You know how much I love trivia about the English language. One of my favorite resources for that sort of thing is the AWC – the Australian Writers’ Centre – and their free weekly newsletter. It includes a great grammar section called Q&A, plus another one, The Village Idiom, which examines the origins of some popular expressions.
To give you an example of what subscribers can expect, I’m including a recent sample of a recent Q&A and the Village Idiom.
Uninterested vs. Disinterested…
Q: Hi AWC, I have a question that may or may not interest you.
A: What is it?
Q: It’s about the difference between “uninterested” and “disinterested”.
A: We see what you did there.
A: Never mind. So let’s start by saying that both are real words. But we should probably first take a closer look at where the prefixes “un–” and “dis–” come from.
Q: I guess I should make myself comfortable.
A: Good idea. So “un–” is the older of the two, originally used for verb opposites like “do” and “undo” or “cover” and “uncover”. Fun fact – this prefix form was originally spelt “on–” but changed over time.
Q: That was a fun fact.
A: At the same time, “un–” also took on another job; this time providing opposites for adjectives. So we got words like “unhappy” or “unadventurous” or “unexciting”.
Q: “Un–” sure sounds like fun at parties… not.
A: Well actually, it can be. If you’re into “uninhibited” dancing, “unbridled” passion or “unlimited” entertainment. “Un–” knows how to have a good time.
Q: Fair enough. That was unnecessary and uncalled for.
A: Putting the “un” into “fun” since Old English times…
A: So anyway, a few centuries later, along comes “dis–” – one of a gazillion other French or Latin words that flooded into the English language during the Middle Ages like shoppers in a department store on Boxing Day morning.
Q: I got a bullet blender for just $19 last year. Ahem, so what was “dis” there for?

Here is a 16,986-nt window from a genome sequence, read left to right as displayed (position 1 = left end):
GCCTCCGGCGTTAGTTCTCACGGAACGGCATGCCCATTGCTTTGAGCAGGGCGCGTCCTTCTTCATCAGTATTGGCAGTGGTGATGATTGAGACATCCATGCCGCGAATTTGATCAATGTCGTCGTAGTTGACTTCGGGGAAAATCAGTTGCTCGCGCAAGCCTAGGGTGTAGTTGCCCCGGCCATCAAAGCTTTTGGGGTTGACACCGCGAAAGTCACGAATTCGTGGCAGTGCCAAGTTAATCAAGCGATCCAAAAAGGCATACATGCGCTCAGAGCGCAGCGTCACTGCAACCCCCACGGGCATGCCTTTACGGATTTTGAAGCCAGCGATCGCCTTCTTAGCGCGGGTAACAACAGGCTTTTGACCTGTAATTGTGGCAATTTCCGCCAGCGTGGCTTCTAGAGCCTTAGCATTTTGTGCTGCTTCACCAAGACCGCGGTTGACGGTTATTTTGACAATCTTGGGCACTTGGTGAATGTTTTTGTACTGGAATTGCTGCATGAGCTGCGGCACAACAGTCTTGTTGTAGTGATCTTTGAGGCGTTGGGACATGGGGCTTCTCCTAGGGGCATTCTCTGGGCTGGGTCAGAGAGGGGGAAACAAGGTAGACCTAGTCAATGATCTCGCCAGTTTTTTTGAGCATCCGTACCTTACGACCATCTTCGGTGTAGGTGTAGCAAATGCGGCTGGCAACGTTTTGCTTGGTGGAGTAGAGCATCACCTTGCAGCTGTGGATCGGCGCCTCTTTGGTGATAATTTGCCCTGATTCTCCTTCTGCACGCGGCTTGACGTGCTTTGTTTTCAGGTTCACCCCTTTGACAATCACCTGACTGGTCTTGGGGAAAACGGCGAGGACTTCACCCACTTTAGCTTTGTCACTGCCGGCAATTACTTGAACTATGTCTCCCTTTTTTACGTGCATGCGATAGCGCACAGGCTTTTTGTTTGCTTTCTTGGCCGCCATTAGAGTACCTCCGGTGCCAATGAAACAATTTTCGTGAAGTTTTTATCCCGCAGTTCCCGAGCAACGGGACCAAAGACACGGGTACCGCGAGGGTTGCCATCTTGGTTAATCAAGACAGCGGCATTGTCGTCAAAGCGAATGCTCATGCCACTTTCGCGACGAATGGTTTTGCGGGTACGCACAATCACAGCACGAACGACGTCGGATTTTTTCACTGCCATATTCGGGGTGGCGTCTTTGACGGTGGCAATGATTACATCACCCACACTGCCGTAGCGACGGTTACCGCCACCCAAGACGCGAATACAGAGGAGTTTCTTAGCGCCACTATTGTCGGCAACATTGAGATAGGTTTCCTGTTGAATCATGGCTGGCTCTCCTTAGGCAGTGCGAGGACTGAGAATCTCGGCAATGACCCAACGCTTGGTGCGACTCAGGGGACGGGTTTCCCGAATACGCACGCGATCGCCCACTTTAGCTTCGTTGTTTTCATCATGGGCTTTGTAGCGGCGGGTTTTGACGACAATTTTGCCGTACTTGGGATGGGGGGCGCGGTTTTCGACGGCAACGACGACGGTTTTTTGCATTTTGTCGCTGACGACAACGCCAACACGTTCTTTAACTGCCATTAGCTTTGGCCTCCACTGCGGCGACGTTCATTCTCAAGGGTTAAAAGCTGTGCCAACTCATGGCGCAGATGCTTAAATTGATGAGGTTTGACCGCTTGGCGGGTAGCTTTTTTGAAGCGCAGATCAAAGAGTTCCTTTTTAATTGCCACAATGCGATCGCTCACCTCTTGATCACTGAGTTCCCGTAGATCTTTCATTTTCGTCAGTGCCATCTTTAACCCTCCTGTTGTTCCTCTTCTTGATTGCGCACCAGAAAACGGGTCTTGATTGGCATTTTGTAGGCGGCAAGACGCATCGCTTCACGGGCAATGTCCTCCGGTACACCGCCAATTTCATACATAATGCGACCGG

A: Well it’s related to the word “bis”, meaning “two”. It’s job was to indicate separation.
Q: Like a linguistic family law specialist?
A: Something like that. So it gave us words such as “disengage” or “disable”. Many words forms had both “un–” and “dis–” prefixes, traditionally with separate meanings, but used interchangeably today.
Q: So “disinterested” and “uninterested” is one such example?
A: Well, many DO use both interchangeably these days to mean “bored, not interested, yawn” etc. But there is actually a wafer-thin distinction between the two, and it’s a good idea to know what it is.
Q: Do tell.
A: No one has a problem with “uninterested”, indicating as was always intended with “un–” prefixes – the opposite of interested. So if you are “uninterested”, you have no interest in the subject. It bores you.
Q: I must find where I put that bullet blender…
A: So, how does this differ from “disinterested”, you ask?
Q: I didn’t ask that.
A: Go on then.
Q: So how does it differ from “disinterested” then?
A: Glad you asked. Traditionally, “disinterested” means that you have no stake in the subject matter – you are removed or separate from it. Impartial or unbiased. A judge must remain disinterested in court cases, or two people disputing a fact may call in a disinterested party to help resolve it.
Q: It seems like most people use “disinterested” interchangeably with the meaning of “uninterested” these days.
A: Yes, that is happening more and more. Here’s a quote we found in a newspaper: “Fox Sports is convinced it can convert those AFL and NRL fans disinterested in cricket to continue their subscriptions over summer…” In this situation, using “uninterested” or “not interested” would have been better.
Q: It’s a pretty fine distinction.
A: But the distinction remains, so it’s a good idea to use it in your writing. Another tip would be to use “unbiased” or “impartial” and avoid the word “disinterested” altogether.
…and a Grain of Salt
We’ve all heard the phrase “I’d take that with a grain of salt” – meaning nothing to do with adding flavour, but being skeptical about the believability of something. There are a few theories about exactly where the phrase first took hold, but they tend to all relate to salt being used as either an antidote for poison, or to help swallow poison in small doses without suffering its effects.
So in the case of the phrase, we are accepting what is being said – drinking the ‘poison’ – but we are taking the salt to indicate we’re also well aware of its somewhat dubious nature.
Something to think about next time you’re waiting at the local fish ‘n’ chip shop…!
The newsletter includes information on various courses, some online and some aimed at writers Downunder, plus tips like the Top 55 Writing Apps for 2016 etc. To subscribe (did I mention it’s free?), just visit the AWC website and click Sign Up. Yes, it’s that easy 🙂